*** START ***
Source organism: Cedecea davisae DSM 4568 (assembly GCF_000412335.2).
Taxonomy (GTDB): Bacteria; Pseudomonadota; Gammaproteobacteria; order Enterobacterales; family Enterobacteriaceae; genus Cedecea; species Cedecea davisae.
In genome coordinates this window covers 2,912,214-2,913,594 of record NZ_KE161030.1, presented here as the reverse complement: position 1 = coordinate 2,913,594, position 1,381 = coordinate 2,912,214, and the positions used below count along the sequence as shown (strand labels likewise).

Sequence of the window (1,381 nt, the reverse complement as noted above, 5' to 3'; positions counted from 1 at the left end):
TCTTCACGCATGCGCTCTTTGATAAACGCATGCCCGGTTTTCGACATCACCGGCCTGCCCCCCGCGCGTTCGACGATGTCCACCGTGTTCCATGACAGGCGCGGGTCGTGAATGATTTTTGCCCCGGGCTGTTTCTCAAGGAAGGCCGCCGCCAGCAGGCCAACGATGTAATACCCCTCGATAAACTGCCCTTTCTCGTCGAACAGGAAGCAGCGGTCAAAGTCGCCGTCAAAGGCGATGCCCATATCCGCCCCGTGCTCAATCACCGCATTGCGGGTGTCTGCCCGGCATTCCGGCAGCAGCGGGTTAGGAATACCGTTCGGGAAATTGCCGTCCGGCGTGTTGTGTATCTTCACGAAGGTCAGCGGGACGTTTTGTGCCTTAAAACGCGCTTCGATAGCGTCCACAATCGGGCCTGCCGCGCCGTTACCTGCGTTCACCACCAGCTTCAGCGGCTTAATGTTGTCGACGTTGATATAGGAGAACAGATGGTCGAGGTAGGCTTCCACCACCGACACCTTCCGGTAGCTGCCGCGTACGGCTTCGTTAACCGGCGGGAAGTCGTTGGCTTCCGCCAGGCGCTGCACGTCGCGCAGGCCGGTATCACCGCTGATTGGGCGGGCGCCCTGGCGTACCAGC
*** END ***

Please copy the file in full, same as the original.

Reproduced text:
Source organism: Cedecea davisae DSM 4568 (assembly GCF_000412335.2).
Taxonomy (GTDB): Bacteria; Pseudomonadota; Gammaproteobacteria; order Enterobacterales; family Enterobacteriaceae; genus Cedecea; species Cedecea davisae.
In genome coordinates this window covers 2,912,214-2,913,594 of record NZ_KE161030.1, presented here as the reverse complement: position 1 = coordinate 2,913,594, position 1,381 = coordinate 2,912,214, and the positions used below count along the sequence as shown (strand labels likewise).

Sequence of the window (1,381 nt, the reverse complement as noted above, 5' to 3'; positions counted from 1 at the left end):
TCTTCACGCATGCGCTCTTTGATAAACGCATGCCCGGTTTTCGACATCACCGGCCTGCCCCCCGCGCGTTCGACGATGTCCACCGTGTTCCATGACAGGCGCGGGTCGTGAATGATTTTTGCCCCGGGCTGTTTCTCAAGGAAGGCCGCCGCCAGCAGGCCAACGATGTAATACCCCTCGATAAACTGCCCTTTCTCGTCGAACAGGAAGCAGCGGTCAAAGTCGCCGTCAAAGGCGATGCCCATATCCGCCCCGTGCTCAATCACCGCATTGCGGGTGTCTGCCCGGCATTCCGGCAGCAGCGGGTTAGGAATACCGTTCGGGAAATTGCCGTCCGGCGTGTTGTGTATCTTCACGAAGGTCAGCGGGACGTTTTGTGCCTTAAAACGCGCTTCGATAGCGTCCACAATCGGGCCTGCCGCGCCGTTACCTGCGTTCACCACCAGCTTCAGCGGCTTAATGTTGTCGACGTTGATATAGGAGAACAGATGGTCGAGGTAGGCTTCCACCACCGACACCTTCCGGTAGCTGCCGCGTACGGCTTCGTTAACCGGCGGGAAGTCGTTGGCTTCCGCCAGGCGCTGCACGTCGCGCAGGCCGGTATCACCGCTGATTGGGCGGGCGCCCTGGCGTACCAGC